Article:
In short, three levels of scrutiny failed to pick up on the fundamental procedural error identified in Friday’s judgment.
STRUCTURAL FLAWS EXPOSED IN CITY OF TORONTO ACT
Which leads me to the broader question of the system’s structural flaws, as exposed by the Divisional Court ruling. Toronto’s integrity commissioner functions as a kind of prosecutor. Council, in turn, serves as judge and jury, yet is obviously not a disinterested party to any process involving sanctions against one of their own. As noted above, the ultimate resolution of these cases depends heavily on the political orientation of Council. Yes, there have been counter-narrative examples. But in a very tough stress test of the existing system, the rivets didn’t hold.
Problem is, the Code and COTA’s integrity commissioner rules were ostensibly about ensuring accountability among elected officials in a non-partisan fashion. But the current structure is highly vulnerable to partisanship, and therefore the outcomes are rendered almost meaningless. One day a sinner, next day a saint.
Interestingly, this precise problem used to dog the process for dealing with compliance audit requests filed under the Municipal Elections Act (MEA). Voters could file complaints and a council’s compliance audit committee (which is comprised of experts, not politicians) might recommend an investigation, based on the evidence presented. But the ultimate decision to proceed lay with council, and sometimes councils would block those investigations for obvious political reasons.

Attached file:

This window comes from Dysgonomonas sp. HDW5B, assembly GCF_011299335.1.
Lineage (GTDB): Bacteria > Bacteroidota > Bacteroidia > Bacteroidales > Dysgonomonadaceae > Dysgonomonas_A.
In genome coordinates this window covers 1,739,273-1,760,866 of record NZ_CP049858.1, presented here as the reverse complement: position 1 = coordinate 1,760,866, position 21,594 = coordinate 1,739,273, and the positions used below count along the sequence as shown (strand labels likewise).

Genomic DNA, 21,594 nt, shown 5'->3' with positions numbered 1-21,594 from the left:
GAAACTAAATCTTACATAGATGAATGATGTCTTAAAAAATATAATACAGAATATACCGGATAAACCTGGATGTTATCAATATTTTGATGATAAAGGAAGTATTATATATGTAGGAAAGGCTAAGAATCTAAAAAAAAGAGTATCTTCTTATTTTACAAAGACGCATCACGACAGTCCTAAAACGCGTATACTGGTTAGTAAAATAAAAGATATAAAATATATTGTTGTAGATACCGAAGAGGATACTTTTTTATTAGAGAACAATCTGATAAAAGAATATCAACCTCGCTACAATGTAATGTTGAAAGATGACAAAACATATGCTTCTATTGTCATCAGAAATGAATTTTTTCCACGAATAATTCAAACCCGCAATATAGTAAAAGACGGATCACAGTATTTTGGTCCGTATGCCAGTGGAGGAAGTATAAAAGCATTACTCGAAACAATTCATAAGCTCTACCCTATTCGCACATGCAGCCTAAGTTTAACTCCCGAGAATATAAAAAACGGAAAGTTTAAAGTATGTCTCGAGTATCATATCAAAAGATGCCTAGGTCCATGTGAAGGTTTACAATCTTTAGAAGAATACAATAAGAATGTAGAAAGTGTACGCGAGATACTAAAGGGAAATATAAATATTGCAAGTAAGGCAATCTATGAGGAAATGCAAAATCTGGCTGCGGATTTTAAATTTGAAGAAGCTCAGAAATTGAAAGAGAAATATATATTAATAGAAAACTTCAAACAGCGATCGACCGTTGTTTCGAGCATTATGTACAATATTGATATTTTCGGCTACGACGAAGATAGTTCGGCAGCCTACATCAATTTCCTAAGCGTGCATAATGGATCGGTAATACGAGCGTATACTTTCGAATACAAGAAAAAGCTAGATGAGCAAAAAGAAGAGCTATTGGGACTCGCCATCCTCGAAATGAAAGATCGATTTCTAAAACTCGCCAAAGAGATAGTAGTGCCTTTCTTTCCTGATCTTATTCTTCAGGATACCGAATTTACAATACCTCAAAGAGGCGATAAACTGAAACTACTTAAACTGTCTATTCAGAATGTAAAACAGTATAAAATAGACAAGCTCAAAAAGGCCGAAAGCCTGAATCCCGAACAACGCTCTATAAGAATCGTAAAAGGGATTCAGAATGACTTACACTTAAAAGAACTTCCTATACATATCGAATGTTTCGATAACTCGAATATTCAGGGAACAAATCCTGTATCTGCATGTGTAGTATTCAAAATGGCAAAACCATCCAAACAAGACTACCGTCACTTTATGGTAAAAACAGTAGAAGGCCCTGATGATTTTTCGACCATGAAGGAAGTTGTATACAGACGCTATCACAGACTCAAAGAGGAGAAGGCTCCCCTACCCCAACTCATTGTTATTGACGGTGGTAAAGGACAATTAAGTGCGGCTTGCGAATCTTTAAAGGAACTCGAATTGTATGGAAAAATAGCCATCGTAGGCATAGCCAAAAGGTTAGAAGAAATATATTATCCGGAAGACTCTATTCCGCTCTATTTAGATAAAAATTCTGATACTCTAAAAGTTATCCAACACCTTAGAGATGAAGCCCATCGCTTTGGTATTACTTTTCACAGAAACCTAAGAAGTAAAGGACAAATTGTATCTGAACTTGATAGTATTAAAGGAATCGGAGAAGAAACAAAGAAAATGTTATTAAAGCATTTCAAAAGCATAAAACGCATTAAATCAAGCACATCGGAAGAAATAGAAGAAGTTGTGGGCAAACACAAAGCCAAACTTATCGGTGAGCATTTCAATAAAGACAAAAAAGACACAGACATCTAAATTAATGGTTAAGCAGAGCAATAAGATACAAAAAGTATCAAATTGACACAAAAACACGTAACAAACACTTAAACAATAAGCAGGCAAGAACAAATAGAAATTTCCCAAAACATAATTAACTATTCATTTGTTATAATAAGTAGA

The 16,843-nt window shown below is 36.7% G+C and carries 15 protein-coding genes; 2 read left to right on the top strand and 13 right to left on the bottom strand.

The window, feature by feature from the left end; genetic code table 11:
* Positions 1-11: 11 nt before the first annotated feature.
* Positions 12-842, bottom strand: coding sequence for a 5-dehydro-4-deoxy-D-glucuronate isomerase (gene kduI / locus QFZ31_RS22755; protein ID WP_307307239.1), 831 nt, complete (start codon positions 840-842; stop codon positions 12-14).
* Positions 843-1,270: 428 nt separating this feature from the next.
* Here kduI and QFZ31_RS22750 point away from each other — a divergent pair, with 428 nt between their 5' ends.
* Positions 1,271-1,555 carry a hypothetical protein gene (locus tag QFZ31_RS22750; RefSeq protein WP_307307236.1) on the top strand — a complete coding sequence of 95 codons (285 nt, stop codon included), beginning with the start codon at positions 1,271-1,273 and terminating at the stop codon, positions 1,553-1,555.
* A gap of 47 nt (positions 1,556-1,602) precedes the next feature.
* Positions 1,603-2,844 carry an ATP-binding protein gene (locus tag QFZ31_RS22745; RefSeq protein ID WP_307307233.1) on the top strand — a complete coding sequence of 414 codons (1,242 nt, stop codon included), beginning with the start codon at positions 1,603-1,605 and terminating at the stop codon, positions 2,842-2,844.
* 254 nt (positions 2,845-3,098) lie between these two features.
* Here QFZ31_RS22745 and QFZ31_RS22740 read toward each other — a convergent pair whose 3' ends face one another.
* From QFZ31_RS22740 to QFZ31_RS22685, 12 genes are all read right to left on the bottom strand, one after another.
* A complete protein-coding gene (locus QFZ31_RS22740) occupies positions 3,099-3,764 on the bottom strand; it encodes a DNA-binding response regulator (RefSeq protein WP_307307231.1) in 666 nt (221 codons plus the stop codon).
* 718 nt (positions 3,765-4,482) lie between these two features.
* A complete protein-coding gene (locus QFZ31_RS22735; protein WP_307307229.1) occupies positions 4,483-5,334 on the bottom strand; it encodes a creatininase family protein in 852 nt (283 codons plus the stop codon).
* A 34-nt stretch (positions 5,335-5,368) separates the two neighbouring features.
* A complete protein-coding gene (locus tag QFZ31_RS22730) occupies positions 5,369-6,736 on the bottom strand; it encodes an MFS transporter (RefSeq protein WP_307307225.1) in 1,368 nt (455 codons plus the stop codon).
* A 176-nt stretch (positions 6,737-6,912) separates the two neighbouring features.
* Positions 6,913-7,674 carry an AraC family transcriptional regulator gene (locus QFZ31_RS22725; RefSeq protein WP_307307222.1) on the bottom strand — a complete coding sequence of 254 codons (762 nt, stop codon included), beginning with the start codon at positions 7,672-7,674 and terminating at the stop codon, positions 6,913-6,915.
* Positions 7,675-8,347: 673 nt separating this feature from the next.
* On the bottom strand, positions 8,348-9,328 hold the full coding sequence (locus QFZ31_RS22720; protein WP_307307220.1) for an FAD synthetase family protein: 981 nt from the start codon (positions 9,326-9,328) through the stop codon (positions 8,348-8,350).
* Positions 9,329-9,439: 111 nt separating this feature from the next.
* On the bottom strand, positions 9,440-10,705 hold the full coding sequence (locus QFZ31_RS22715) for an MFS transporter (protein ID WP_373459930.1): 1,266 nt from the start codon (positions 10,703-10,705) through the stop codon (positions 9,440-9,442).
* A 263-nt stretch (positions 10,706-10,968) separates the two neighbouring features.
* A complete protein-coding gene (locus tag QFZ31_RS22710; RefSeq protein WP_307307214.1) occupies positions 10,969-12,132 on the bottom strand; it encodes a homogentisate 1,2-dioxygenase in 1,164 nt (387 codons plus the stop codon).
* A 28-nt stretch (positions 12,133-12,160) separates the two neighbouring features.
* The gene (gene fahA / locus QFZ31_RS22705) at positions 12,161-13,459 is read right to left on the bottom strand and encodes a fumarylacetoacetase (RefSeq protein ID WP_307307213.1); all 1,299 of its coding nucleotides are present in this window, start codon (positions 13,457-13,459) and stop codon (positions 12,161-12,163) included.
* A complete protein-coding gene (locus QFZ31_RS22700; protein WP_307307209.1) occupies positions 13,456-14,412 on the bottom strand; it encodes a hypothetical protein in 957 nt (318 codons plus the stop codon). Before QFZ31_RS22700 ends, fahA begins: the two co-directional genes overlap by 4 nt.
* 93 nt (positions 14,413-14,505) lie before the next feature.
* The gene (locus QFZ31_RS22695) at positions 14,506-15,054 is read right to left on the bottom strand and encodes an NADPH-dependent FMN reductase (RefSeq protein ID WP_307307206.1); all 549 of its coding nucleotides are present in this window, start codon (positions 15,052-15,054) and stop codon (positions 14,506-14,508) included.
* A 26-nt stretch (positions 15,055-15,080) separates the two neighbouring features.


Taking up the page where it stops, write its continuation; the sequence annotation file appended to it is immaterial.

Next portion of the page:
That, in fact, is precisely what happened with former Hamilton mayor Larry Di Ianni, who had been accused of accepting improper donations in his 2003 campaign. The complainant was stonewalled by Di Ianni’s council and had to go to court to force the the City to order an audit. The investigation confirmed the problem. The mayor eventually plead guilty and lost the next election.
In the wake of the Di Ianni case, the Ontario legislature made a subtle change to the MEA meant to depoliticize the process somewhat. As of 2009, compliance audit committees no longer have to seek council approval to order an investigation.
It seems to me that Queen’s Park needs to make a similar reform to the Code of Conduct/integrity commissioner system established under COTA. It might work like this: The Integrity Commissioner would report to a special Council-appointed committee of retired judges or mediators who can use their legal expertise to determine whether a Code of Conduct sanction is warranted, whether the Commissioner’s recommended penalty is appropriate and legally defensible, and also whether the original complaint was vexatious.
As with the compliance audit committee, this subcommittee should hold quasi-judicial hearings, allowing councillors a chance to respond to allegations against them without worrying about whether they’ve breached the conflict of interest law. Lastly, the rulings should have the force of law and be subject to appeal.
Point is, if the City and the Province believe there’s value in enforcing a councillor Code of Conduct outside the normal electoral process (some would say the ballot box is the still the best accountability mechanism), the system for prosecuting alleged violations needs to be as robust and impartial as possible; after all, we are talking about people’s reputations here. As it stands in the wake of the Ford conflict mess, the existing edifice is nothing more than a Potemkin Village.